COVID-19 – Food Security/United States
Reset the Table: Meeting the Moment to Transform the U.S. Food System
Rockefeller Foundation July 28. 2020 :: 25 pages
America faces a hunger and nutrition crisis unlike any this country has seen in generations. Today 14 million children are missing meals on a regular basis – a statistic that’s five times worse than before the Covid-19 pandemic. It’s even worse for Latino and Black families, which have seen rates of nutrition insecurity spike to 25% and 30%, respectively.
Covid-19 has made clear that despite the innovation, entrepreneurship, and dedicated efforts of many players across the supply chain, the overall food system does not promote healthy people, a healthy planet, or an equitable economy. As noted, the deficiencies in the system existed—and were recognized by many—long before Covid-19. And they will remain afterward—with significant implications for our national security, population health, economic prosperity, and our environment—unless we collectively choose to address them.
Working together, we have the opportunity and the obligation to transform the U.S. food system to make it more efficient, equitable, healthy, and resilient, both in good times and bad.
By shifting to a system that better integrates public, private, and philanthropic solutions, this country can better address its intractable and growing nutrition insecurity. By reinvigorating regional systems as part of a better-balanced nationwide food system, we can increase the system’s sustainability and resilience. And by eliminating racial disparities and delivering fair returns and benefits throughout the food supply chain, we can resolve the system’s fundamental inequity.
To make these shifts possible, the system needs to acquire and strengthen a set of capabilities that have not been activated systemwide:
 Apply true cost accounting to fully consider the direct and indirect costs of the food system;
 Maximize taxpayer value by making sure public purchasing generates public good;
 Invest in better coordinated emergency response plans;
 Modernize data and technology platforms;
 Unify actors across multiple sectors in a collaborative advocacy movement.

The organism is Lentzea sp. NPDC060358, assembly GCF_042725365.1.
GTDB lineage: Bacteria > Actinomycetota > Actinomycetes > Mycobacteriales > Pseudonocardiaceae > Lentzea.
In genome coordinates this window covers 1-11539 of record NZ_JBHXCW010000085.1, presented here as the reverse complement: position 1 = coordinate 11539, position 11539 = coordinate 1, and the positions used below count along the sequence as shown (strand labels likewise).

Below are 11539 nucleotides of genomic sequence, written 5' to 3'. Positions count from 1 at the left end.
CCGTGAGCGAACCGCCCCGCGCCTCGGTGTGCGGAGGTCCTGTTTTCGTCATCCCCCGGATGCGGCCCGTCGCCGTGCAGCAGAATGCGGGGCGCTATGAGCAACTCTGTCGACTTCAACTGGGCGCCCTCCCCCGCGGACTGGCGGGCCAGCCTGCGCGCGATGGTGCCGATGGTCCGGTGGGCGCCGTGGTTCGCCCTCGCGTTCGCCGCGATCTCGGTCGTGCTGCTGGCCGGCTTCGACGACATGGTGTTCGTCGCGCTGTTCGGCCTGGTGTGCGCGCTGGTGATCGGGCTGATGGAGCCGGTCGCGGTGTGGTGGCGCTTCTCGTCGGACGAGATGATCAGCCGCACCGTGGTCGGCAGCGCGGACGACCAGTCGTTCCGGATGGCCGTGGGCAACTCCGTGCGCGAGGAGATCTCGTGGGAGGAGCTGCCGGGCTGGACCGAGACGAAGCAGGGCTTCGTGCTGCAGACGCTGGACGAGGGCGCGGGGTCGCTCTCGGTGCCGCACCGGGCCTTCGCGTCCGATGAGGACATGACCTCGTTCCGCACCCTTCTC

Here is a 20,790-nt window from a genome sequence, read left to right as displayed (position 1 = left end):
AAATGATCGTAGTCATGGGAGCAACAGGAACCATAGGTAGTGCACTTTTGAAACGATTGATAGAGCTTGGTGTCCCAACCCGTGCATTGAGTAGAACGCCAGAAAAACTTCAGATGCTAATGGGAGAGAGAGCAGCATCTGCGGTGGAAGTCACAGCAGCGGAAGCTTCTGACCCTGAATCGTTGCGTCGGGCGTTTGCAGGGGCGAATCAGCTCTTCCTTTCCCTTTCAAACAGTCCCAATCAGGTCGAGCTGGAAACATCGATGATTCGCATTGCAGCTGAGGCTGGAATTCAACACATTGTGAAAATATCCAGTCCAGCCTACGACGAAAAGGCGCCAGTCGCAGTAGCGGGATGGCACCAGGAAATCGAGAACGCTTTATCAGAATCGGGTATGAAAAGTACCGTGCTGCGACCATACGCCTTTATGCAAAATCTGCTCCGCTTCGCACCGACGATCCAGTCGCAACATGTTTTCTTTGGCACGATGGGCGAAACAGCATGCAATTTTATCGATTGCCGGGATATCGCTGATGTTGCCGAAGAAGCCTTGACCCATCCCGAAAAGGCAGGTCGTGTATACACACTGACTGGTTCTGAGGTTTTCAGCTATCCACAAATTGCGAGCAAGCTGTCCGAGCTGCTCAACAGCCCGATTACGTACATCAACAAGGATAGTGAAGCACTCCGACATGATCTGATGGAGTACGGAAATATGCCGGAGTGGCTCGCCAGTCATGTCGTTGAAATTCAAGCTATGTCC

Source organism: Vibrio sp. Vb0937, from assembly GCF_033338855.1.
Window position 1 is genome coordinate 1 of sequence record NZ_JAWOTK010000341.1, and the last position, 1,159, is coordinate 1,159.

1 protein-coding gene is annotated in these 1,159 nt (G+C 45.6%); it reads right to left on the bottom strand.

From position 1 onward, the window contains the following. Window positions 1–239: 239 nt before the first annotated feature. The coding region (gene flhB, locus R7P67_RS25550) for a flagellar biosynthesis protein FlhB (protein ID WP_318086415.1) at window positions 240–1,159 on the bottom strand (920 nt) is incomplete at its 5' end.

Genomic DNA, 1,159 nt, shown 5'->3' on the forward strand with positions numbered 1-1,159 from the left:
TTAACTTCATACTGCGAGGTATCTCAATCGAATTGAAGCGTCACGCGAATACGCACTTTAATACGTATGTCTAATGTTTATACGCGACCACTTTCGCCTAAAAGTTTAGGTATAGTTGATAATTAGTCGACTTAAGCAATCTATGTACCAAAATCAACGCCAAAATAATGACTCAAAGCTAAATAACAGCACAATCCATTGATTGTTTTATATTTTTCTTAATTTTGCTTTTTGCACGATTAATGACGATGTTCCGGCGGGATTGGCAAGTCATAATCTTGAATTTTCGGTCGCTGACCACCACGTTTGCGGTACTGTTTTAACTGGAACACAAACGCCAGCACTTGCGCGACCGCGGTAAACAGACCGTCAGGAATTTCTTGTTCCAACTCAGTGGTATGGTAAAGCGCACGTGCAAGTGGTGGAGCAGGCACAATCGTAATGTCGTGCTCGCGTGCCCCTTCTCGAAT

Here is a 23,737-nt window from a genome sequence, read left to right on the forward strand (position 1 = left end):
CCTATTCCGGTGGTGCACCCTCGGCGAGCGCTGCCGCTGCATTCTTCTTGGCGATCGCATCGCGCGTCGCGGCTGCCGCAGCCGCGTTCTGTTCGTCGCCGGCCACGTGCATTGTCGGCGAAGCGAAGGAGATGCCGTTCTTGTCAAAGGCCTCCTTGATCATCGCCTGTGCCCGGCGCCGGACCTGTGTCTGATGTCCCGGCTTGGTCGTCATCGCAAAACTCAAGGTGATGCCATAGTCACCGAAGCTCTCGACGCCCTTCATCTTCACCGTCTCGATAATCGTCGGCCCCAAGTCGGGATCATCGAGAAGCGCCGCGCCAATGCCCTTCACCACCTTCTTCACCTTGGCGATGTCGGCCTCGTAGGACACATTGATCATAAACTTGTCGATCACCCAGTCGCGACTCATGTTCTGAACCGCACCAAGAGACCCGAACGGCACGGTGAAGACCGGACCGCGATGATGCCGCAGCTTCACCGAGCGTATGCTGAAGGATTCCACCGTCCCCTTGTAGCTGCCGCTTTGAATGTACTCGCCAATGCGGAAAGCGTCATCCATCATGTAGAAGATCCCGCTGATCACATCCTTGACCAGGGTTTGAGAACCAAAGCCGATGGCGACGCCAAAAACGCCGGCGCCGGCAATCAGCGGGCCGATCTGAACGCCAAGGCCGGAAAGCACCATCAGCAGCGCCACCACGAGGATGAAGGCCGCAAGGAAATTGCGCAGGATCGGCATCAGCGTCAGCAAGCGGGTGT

While the opportunity to realize this vision has come to us under tragic circumstances, it has also inspired the kind of passion, commitment, and innovation that gives us hope the needed transformation can and will be accomplished.
To do so, stakeholders from across the food system and beyond must come together to drive transformational shifts in systems, policies, and practices. We must collectively meet the moment to address immediate need while laying the foundation for the systemic and structural design of a transformed food system.
As we move forward together to “reset the table” of this country’s food system, we must continue to learn from the innovative operational solutions being seen all across the country and incorporate those lessons in future policies and programs. We must also listen to and learn from the activism and protests against systemic racism triggered by the killing of George Floyd and apply this knowledge to the transformative work that lies ahead.
Over the coming months The Rockefeller Foundation will engage with leaders in the many intersecting fields the food system touches to strengthen efforts to address the challenges and pursue the opportunities described in this paper. We are grateful to—and inspired by—those in the field who are leading the way and others who are taking interest in improving our food system for the first time. We look forward to hearing your voice in the collaborative and sustained effort needed to reset the table and transform the U.S. food system to be what this country and its people need it to be.
Now is the moment.